The projects put forward in CEDRE are a regurgitation of shelved concepts by the CDR and appear to be completely disconnected from Lebanon’s present social and economic realities.

Although the idea behind them, is that they would create jobs which would alleviate short-term unemployment problems, they do not yield long term income generating solutions for the vulnerable income groups in the country.

If infrastructure development is to lead to economic growth, it has to be preceded by a development strategy that would give the guidelines for project selection based on improvements that target the basic standards of living and provide long-lasting economic growth.

The whole CEDRE proposal needs to be re-analyzed, and certainly not presented at face value! The elements within it, need to be re-prioritized based on actual necessities that have arisen from the collapse of the banking sector, the foreclosures, and the new world order imposed by the Covid-19 pandemic.

These new contextual criteria should drive the prioritization of infrastructure development and not the other way around. In its present form, The CEDRE proposal lists infrastructure development as a collection of big-ticket items that have been ranked first according to the completion of tender documents and their readiness for execution, and secondly according to “socio-economic impact” and their ability to “mitigate the effects of the Syrian refugee crisis”. These criteria in themselves do not offer a sustainable development program.

Therefore, to base the crux of the government recovery proposal on the outdated and mechanistic schematics of CEDER is unproductive.

After having reassessed the value of CEDRE, a selection of projects within the CEDRE proposal could be retained, such as for instance, the improvement of Lebanon’s access to optic fiber, which would be essential to the vision outlined above of the shift towards the establishment of a full e-government.

Finally, I would like to discuss the third pillar of recovery that the government is banking on to lift Lebanon out of its present misery, and this is Tourism. I have to say that I am tired of economic policies for Lebanon being driven by “Tourism”. Tourism should be the icing on the cake of any economic system.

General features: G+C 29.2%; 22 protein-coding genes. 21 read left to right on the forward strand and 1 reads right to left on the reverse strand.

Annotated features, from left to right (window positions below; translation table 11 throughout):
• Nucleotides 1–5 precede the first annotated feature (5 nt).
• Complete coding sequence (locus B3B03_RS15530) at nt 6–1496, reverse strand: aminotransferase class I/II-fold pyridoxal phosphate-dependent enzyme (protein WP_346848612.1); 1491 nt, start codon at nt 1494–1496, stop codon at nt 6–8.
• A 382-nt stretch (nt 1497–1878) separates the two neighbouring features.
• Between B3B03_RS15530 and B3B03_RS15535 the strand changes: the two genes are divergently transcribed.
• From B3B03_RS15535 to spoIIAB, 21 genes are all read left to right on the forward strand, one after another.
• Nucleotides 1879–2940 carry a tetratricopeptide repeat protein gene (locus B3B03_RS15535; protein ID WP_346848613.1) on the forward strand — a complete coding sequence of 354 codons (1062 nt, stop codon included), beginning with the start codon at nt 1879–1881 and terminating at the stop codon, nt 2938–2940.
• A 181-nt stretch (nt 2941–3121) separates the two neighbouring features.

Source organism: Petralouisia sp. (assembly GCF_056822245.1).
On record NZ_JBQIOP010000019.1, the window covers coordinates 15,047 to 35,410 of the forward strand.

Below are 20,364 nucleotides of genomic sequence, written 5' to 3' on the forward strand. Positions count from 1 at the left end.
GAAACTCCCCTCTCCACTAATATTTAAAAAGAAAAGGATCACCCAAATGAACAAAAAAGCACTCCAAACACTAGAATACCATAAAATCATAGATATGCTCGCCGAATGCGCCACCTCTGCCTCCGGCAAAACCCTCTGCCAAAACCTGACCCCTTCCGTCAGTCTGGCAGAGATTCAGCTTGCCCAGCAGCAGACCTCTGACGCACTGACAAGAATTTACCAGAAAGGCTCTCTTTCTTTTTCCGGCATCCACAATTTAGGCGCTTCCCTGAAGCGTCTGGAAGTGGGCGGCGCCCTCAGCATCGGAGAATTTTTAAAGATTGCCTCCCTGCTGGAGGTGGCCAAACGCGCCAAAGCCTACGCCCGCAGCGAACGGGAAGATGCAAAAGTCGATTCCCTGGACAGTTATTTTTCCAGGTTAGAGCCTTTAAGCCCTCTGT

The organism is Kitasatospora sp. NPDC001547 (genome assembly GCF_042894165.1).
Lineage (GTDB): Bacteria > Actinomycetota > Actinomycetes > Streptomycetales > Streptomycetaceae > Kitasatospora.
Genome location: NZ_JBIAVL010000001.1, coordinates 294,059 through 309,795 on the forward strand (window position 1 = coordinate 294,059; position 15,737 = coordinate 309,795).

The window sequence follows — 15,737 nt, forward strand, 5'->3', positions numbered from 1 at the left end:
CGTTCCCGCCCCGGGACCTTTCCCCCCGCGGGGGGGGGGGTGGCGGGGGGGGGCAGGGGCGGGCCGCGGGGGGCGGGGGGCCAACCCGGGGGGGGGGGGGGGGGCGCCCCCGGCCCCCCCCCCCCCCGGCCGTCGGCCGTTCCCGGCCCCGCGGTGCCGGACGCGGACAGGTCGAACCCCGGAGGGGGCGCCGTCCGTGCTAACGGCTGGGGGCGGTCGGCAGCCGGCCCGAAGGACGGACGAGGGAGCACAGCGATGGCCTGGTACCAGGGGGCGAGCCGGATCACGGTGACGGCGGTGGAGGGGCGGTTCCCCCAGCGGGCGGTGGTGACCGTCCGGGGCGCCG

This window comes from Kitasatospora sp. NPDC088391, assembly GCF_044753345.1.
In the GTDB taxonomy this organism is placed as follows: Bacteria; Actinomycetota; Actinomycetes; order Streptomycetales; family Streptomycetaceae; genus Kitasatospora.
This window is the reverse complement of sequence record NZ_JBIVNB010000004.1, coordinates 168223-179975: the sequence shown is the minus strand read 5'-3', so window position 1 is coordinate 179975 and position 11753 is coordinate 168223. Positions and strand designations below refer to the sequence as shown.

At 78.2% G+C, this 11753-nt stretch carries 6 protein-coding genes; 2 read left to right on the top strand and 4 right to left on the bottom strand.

Firstly, a country which is reliant on imports – 80% of all goods bought or manufactured are imported into Lebanon – is a country that is not sustainable from the point of view of productivity and employment.

We need to forget about tourism for a while. Covid-19 is only a confirmation of this since the mobility of the whole world has now come into question and the future of the services industry form travel to hotels, to restaurants, needs to be reconceived and refueled with confidence before it can recover, and nobody knows how long this will take. Therefore, to make tourism a cornerstone of recovery at a time when the country needs fast solutions for creating wealth is not logical.

In addition, the suggestion to hire an outside and no doubt expensive PR firm to market Lebanon’s image at this time is also not feasible, neither from the budgetary point of view nor from the realization aspect. Lebanon has extensive in-house talent and knowledge in this field and any government spending should be directed towards Lebanese citizens first.

The state of dilapidation of the nation, the endemic waste management problem, the objectionable pollution of the sea with wastewater overflow, the lack of health standards leading to contaminated food, the abuse of pesticides in agriculture, added to the capital control problems which are not likely to disappear for at least another year and which severely hamper the food supply chain, make tourism a dim prospect for prosperity.

The government should focus instead on three sectors. These are:



Technology and Innovation

Agriculture: Lebanon is blessed with fertile soil and with microclimates. It has a huge range of growing possibilities, including a very mature wine industry. All these should be redefined and leveraged to create a food supply chain that is both internally sustainable and internationally appealing and sought after.

However to achieve this, Lebanon needs to develop a nationwide policy regarding the modernization of its agriculture sector to service both, the internal needs of the population with an indigenous food supply source that would mitigate famine in times of hardship, and also to deliver produce that is derived from the evolving needs of export efficiencies to different countries.

Lebanon cannot continue to sell the same type of produce to countries that have developed their own production and no longer require what Lebanon has to offer. This is a grave problem for the balance of trade where the past income producing staple export products, such as potatoes, onions, apples are no longer competitive regionally or internationally. The updated contents of any export basket of Lebanese products needs to be at the basis of a new agricultural schematic for the country.

In additional, a national policy of improving the soil, of protecting it and treating it like a national heritage, is also vital to the sustainability of the agricultural sector for generations to come. A policy of moving towards environmentally sound practices like organic growing, permaculture, biodiversity, and fair trade have to become the trademark of the quality for future Lebanese goods to make Lebanon stand out and have a competitive edge.